The fact that you can run and use Photoshop right after installation makes a lot of people ignore the setup completely, which is sad. Dealing with Photoshop preferences takes a couple of minutes, and you do it just once, so I don't see any reason why you shouldn't immediately open the Preferences window.
Before you even start retouching images, it’s absolutely necessary to set up your Photoshop. If you press Ctrl-K, you’ll get the Preferences dialogue window. There are plenty of options that you can change, but I’ll just point out the most important of them. First of all, there’s the Performance tab, and there you can choose how many History states you’re going to have. It reflects how far you can go back in history, how many steps you can undo. By default, it’s just 50, and it’s definitely not enough. Sometimes there’s a lot of rapid clicking and to make sure you will not run out of undo’s, it’s reasonable to set it to something like a few hundred.
Next, there’s the Units & Rulers tab where we need to change the Units from Inches to Pixels, at least in Rulers. The deal is that we will not be printing anything, and we don’t need any measurement units except pixels. Let’s apply the changes. Now when I access the Image Size window or the Canvas Size, everything is in pixels already and that’s exactly what we need. Otherwise, you would have been forced to switch from inches to pixels manually every time you want to change the image size, which is time-consuming and not reasonable.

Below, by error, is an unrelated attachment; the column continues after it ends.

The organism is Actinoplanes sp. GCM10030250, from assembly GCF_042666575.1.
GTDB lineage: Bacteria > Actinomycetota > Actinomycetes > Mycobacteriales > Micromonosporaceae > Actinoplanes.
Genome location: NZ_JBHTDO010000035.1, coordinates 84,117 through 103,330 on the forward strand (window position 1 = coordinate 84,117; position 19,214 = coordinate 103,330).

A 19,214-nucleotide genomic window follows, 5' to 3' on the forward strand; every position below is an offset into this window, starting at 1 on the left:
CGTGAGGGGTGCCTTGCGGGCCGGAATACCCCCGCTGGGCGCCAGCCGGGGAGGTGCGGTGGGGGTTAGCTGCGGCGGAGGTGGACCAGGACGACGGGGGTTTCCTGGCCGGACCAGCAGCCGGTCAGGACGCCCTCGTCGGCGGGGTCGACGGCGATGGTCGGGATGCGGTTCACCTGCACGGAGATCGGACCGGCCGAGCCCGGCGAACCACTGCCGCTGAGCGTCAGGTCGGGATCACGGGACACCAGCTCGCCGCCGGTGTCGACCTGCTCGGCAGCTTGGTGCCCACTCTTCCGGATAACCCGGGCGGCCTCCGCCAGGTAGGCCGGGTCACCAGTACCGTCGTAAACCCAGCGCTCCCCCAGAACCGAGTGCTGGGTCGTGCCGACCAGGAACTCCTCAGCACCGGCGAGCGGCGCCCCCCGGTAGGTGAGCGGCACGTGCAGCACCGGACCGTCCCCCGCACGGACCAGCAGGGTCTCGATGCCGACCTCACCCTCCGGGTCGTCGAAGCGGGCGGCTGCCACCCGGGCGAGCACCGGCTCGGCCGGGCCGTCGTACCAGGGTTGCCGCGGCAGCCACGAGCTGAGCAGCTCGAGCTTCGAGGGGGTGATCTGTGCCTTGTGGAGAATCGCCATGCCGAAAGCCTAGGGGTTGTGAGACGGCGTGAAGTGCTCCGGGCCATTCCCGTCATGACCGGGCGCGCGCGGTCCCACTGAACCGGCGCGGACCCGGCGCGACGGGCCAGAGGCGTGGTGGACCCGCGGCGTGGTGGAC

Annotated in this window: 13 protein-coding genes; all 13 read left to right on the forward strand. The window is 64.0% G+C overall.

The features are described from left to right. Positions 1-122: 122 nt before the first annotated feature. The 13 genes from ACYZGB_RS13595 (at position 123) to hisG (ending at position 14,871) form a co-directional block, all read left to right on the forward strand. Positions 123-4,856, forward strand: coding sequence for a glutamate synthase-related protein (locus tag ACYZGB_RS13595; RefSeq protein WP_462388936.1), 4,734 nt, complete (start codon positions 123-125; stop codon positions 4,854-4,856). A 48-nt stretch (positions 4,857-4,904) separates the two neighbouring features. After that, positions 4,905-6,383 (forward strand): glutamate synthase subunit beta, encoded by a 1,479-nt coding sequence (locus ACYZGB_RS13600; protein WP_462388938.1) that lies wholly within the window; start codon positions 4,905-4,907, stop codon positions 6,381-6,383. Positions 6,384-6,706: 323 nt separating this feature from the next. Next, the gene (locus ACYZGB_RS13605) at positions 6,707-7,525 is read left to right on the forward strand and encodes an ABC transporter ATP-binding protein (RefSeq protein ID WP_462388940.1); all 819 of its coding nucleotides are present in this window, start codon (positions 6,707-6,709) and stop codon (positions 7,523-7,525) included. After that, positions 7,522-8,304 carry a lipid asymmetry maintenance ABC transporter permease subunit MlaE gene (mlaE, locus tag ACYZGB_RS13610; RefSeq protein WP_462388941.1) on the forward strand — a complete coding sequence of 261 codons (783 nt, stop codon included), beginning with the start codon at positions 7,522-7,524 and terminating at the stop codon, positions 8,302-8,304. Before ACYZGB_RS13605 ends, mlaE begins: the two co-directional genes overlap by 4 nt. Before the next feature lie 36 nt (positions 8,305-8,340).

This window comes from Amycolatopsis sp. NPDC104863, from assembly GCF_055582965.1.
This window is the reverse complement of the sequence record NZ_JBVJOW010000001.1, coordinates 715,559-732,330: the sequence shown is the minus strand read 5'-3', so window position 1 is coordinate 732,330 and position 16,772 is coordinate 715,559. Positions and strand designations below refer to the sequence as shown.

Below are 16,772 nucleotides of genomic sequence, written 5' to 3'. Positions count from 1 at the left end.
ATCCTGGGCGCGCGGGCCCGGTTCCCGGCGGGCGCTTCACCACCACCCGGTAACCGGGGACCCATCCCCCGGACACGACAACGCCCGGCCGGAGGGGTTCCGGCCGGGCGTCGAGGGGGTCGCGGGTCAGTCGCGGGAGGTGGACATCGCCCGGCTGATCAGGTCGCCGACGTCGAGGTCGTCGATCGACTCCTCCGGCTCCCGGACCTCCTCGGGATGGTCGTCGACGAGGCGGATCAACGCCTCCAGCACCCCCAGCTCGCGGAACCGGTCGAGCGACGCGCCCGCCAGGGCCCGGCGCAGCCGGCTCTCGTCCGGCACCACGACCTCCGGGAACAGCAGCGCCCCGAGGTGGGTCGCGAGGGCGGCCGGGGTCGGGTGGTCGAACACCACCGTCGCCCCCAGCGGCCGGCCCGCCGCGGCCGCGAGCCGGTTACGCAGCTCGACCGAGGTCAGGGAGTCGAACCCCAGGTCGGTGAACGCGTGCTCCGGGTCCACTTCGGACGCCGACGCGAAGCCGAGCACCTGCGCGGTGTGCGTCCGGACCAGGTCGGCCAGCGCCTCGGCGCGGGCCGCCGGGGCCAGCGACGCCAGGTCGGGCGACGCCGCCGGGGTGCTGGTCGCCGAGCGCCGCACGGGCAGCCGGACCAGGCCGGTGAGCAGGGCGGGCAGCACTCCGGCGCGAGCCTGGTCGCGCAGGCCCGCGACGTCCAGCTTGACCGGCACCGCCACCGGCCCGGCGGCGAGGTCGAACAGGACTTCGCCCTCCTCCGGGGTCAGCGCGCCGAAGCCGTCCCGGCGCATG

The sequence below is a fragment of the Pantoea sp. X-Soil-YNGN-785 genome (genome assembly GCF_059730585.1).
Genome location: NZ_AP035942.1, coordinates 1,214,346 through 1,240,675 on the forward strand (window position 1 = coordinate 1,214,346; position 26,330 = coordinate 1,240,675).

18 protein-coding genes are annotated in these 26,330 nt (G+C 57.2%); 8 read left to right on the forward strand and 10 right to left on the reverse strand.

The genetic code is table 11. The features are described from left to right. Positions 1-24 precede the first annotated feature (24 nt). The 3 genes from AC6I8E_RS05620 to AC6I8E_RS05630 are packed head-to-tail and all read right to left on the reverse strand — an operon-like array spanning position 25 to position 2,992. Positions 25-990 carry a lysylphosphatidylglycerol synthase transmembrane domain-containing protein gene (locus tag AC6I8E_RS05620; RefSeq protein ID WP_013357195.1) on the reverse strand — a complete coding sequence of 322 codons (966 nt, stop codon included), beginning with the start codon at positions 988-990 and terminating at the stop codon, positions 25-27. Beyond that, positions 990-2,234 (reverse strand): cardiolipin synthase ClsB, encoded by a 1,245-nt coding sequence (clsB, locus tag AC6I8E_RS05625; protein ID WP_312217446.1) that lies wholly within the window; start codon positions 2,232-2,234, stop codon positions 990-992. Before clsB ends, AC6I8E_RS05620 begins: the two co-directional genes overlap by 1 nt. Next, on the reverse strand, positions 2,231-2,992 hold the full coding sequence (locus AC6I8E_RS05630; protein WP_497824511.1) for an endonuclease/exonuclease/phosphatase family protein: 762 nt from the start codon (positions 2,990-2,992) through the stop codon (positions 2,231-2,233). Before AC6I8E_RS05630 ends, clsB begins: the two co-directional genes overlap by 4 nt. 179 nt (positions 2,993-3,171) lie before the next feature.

Let’s get back to the Preferences and check the Guides, Grid & Slices tab. I’m going to set the grid in such a way that when I switch it on, it will divide the image into 4 equal parts. To do it, I have to switch from Pixels to Percent, set Gridline every to 100 and Subdivisions to 2. Apply the changes and let's see how it works. To switch the grid on, press Ctrl-’ (quotation mark). It is very helpful when you work with model images and want to make sure that the rotation is done correctly, that the model is standing straight and not leaning to any of the sides. You can then switch the grid off if you don’t need it. This way is much faster than drawing a vertical guide.